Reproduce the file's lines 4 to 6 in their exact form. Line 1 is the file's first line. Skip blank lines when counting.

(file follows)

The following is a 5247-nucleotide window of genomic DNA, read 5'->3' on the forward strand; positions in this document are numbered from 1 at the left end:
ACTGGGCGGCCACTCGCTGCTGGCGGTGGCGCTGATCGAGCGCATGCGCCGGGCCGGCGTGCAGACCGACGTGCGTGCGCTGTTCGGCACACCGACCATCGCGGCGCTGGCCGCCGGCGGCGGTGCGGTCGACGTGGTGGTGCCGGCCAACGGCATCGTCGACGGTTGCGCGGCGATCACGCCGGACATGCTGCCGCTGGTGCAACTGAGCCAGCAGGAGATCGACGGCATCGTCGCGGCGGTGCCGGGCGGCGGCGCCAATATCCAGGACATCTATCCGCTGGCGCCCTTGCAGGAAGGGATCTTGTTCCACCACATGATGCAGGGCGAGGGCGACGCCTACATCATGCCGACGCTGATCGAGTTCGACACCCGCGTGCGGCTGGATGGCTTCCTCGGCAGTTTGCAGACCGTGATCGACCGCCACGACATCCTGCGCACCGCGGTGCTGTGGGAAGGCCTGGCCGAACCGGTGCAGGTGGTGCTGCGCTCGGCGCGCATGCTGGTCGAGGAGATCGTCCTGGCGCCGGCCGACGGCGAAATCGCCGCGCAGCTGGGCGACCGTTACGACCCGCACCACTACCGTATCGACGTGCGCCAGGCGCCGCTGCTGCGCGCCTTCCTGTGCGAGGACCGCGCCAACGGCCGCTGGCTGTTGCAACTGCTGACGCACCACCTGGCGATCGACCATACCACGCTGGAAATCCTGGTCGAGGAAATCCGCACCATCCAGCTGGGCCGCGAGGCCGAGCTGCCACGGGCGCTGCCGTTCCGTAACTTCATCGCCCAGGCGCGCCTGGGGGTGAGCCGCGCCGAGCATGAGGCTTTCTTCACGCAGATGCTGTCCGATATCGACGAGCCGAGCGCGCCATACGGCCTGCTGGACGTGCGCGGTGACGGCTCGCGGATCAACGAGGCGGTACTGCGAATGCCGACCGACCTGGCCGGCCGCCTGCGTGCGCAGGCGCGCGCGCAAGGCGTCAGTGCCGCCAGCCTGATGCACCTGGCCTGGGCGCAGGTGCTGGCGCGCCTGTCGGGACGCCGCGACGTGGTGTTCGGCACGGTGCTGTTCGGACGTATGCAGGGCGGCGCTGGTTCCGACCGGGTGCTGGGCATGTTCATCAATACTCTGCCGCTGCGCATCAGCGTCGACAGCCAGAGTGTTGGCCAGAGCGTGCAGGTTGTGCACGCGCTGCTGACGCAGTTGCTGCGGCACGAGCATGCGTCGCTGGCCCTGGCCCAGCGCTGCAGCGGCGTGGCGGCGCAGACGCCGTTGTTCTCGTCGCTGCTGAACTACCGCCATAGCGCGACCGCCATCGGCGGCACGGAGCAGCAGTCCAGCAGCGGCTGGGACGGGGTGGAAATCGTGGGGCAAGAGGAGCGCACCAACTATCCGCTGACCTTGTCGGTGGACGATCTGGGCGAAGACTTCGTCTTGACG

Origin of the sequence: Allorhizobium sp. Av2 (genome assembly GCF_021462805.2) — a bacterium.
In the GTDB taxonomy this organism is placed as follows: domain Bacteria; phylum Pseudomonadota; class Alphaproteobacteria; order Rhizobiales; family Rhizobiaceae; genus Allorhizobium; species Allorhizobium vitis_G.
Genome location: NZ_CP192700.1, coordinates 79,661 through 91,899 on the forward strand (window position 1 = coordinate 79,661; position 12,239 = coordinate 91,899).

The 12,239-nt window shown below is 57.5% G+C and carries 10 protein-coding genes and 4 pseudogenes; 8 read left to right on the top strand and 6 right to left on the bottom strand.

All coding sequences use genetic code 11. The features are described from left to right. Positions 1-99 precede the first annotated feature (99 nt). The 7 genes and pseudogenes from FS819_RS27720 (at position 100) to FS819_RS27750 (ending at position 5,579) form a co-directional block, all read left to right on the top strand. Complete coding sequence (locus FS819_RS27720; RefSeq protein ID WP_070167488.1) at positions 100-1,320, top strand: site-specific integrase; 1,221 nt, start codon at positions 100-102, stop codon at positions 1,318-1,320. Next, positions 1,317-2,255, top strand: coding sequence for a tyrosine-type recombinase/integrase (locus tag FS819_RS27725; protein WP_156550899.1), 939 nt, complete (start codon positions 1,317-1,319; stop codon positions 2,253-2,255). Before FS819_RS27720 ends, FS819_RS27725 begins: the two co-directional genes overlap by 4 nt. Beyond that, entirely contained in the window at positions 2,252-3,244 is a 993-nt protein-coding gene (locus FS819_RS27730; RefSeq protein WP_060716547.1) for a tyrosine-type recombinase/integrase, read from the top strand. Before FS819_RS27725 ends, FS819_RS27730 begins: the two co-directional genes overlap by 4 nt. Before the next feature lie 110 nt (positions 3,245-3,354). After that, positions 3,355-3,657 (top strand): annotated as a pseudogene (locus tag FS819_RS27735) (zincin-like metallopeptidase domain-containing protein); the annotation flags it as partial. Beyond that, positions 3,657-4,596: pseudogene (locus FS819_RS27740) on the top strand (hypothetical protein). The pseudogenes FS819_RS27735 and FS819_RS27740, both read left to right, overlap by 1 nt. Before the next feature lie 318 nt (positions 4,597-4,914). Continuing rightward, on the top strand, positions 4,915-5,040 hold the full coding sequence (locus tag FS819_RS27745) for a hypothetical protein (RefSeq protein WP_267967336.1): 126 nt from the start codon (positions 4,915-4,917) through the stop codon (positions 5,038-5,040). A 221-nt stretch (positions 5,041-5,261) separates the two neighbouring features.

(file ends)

In the GTDB taxonomy this organism is placed as follows: domain Bacteria; phylum Pseudomonadota; class Alphaproteobacteria; order Rhizobiales; family Rhizobiaceae; genus Allorhizobium; species Allorhizobium vitis_G.
Genome location: NZ_CP192700.1, coordinates 79,661 through 91,899 on the forward strand (window position 1 = coordinate 79,661; position 12,239 = coordinate 91,899).

The 12,239-nt window shown below is 57.5% G+C and carries 10 protein-coding genes and 4 pseudogenes; 8 read left to right on the top strand and 6 right to left on the bottom strand.